Often first year students are unsure of the amount of detail required for marks and/or tend to meander through an answer to fill up space. The fact that there are ‘model answers’ in an instructors manual shouldn’t surprise us since they allow the instructor to provide a ‘sample’ answer to students after the exam. This can serve as a useful exercise in demonstrating the level of detail expected, how course content was relevant to the question, how the marking scheme worked etc.

    • James,
      That’s a fair point. However, the problem with this approach – like the problem with stating “learning objectives” – is that students may try to “learn” and produce something similar. This may get them a pass but would rule out honours of which they might be capable had they not been scared off discussion/creativity by the notion of THE answer.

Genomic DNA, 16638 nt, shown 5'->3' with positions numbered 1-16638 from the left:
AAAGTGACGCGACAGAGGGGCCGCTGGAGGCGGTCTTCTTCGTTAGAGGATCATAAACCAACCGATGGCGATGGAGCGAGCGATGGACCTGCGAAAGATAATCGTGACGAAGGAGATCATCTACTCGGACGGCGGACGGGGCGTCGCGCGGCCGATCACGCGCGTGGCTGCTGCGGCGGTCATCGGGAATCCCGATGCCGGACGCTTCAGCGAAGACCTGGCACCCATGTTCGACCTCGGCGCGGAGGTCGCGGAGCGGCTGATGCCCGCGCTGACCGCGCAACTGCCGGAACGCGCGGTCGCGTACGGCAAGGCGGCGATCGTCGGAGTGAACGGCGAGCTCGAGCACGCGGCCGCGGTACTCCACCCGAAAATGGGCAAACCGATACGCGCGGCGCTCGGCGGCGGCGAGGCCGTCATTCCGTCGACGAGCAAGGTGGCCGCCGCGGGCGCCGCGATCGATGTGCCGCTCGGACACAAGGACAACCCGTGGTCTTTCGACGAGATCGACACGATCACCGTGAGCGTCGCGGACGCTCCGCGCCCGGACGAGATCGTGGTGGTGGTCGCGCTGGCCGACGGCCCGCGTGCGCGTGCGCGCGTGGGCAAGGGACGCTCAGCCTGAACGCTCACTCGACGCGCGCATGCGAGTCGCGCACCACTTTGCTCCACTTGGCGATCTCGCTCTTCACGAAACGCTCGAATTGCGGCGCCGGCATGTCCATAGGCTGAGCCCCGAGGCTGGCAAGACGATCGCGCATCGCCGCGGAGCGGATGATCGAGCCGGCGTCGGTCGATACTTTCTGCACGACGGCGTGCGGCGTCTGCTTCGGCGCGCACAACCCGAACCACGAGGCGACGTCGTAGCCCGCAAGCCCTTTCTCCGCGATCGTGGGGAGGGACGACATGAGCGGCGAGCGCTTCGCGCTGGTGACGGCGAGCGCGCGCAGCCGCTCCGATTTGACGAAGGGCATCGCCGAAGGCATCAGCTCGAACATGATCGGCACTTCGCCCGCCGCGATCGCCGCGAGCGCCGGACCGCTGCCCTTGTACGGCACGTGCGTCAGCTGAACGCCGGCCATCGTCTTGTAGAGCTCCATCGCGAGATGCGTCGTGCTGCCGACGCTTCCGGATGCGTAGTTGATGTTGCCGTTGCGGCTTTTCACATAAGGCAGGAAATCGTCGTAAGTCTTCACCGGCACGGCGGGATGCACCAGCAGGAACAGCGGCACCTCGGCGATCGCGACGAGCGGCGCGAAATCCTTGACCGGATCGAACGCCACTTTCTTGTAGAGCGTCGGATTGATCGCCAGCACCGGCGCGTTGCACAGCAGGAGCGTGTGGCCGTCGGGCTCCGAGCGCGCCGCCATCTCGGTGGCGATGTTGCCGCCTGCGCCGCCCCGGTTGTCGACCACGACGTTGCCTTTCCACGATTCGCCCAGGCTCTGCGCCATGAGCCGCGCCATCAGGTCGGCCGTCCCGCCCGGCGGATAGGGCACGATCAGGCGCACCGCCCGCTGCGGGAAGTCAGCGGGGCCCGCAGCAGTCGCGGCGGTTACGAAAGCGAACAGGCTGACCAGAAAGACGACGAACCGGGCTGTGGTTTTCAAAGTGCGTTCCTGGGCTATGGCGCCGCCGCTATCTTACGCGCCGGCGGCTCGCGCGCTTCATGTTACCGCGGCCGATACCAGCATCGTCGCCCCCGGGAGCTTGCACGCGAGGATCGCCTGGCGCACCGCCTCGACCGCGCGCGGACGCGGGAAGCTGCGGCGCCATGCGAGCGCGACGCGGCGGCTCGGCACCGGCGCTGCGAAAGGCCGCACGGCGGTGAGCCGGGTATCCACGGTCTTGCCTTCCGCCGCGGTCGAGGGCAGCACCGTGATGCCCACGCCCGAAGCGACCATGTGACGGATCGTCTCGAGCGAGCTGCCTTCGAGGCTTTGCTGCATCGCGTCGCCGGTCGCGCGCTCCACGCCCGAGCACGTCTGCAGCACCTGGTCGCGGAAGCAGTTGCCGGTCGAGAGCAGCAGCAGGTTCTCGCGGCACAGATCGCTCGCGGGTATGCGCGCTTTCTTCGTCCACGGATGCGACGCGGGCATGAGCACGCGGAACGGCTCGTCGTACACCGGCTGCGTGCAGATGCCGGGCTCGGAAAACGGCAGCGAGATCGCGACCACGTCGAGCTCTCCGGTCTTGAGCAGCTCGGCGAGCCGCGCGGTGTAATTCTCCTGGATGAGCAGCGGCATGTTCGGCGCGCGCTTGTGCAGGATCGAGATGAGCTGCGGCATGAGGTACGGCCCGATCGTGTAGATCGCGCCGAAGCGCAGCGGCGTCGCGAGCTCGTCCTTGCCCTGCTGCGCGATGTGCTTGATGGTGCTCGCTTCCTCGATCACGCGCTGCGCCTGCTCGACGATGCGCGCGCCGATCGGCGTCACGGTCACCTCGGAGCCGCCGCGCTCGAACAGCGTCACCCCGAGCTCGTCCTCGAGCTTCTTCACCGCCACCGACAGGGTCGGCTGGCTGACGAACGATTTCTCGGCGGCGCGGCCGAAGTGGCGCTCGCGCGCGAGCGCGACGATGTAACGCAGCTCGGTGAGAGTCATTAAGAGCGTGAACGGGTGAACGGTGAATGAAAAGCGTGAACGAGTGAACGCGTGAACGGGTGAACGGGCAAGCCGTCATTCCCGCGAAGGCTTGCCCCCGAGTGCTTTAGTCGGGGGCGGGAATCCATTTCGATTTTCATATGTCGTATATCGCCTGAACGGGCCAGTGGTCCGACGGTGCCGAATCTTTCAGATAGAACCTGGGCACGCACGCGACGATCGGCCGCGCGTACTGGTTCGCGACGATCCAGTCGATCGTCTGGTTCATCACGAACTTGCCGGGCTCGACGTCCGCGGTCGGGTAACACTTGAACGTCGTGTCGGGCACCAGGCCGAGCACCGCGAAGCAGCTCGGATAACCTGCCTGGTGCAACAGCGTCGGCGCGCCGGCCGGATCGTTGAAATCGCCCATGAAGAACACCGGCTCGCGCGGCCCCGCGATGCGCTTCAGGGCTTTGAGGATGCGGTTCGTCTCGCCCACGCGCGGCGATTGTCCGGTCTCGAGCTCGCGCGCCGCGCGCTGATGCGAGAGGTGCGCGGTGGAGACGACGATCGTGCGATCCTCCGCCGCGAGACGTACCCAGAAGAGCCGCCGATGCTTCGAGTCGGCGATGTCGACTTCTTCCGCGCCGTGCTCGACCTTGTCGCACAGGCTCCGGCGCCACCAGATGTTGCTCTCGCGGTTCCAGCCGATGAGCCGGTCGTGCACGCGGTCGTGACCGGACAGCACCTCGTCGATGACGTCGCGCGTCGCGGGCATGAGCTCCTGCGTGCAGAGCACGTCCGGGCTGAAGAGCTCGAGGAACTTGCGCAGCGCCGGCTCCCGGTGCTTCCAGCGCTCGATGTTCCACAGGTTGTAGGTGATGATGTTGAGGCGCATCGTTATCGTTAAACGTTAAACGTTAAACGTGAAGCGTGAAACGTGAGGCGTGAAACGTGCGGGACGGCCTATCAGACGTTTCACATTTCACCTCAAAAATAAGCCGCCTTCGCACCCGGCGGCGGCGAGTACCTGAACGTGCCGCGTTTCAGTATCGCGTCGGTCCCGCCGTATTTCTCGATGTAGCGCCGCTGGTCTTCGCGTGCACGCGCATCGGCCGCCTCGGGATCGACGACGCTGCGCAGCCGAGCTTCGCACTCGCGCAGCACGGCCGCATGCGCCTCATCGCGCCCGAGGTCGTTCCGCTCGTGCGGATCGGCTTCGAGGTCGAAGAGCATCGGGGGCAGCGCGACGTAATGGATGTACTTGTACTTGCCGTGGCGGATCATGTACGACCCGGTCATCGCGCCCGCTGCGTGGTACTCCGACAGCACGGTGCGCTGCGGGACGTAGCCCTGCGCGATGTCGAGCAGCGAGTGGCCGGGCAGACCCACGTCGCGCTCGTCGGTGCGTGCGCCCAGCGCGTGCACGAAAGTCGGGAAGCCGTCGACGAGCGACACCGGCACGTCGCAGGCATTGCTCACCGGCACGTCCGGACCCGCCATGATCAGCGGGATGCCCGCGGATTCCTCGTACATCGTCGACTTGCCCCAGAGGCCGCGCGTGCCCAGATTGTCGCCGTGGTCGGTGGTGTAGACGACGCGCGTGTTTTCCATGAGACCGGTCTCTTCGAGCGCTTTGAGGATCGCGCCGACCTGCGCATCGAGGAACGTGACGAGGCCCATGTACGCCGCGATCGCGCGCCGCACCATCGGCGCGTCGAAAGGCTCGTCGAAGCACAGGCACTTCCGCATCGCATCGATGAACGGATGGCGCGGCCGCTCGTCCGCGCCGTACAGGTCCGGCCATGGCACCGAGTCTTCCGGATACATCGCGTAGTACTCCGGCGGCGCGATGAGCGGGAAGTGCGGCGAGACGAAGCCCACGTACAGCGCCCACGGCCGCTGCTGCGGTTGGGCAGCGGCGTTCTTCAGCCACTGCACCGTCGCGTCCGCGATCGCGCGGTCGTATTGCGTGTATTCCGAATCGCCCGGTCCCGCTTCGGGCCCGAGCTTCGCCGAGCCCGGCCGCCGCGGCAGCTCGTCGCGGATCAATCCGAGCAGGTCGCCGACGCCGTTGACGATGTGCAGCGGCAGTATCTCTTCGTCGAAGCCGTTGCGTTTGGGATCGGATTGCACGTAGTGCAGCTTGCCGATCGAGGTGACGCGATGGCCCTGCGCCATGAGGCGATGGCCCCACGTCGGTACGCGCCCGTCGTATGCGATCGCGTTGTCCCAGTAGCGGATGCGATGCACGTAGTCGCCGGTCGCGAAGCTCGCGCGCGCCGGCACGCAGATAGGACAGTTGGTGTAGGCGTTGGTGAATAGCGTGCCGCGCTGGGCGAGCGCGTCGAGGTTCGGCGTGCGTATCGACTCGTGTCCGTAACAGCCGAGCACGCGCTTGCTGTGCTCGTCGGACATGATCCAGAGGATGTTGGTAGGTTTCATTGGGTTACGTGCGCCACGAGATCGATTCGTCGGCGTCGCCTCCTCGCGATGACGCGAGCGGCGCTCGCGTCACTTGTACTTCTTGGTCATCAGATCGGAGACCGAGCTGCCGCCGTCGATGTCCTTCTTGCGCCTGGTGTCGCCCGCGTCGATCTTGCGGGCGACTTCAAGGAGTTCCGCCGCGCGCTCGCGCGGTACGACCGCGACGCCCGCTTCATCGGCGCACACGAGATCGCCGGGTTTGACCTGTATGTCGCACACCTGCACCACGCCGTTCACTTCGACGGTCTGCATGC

• James Says:


        I agree with much of what has been said and your points above. My argument is simply that I think people here are over-analysing the story. The existence of ‘model answers’ is about as surprising and insidious as the presence of worked examples, diagrams, and sample questions in text books. They may be valuable in assisting learning (or in the case of the lecturer, in providing ideas for questions).

        Secondly, to be blunt, all the creativity/discussions in the world won’t prove to me that a student understands Newton’s Third Law. In other words, sometimes ‘model answers’ are pretty close to what you’d expect/hope/want a student to produce because you’re trying to test an understanding of course material and alternative interpretations are probably just plain wrong.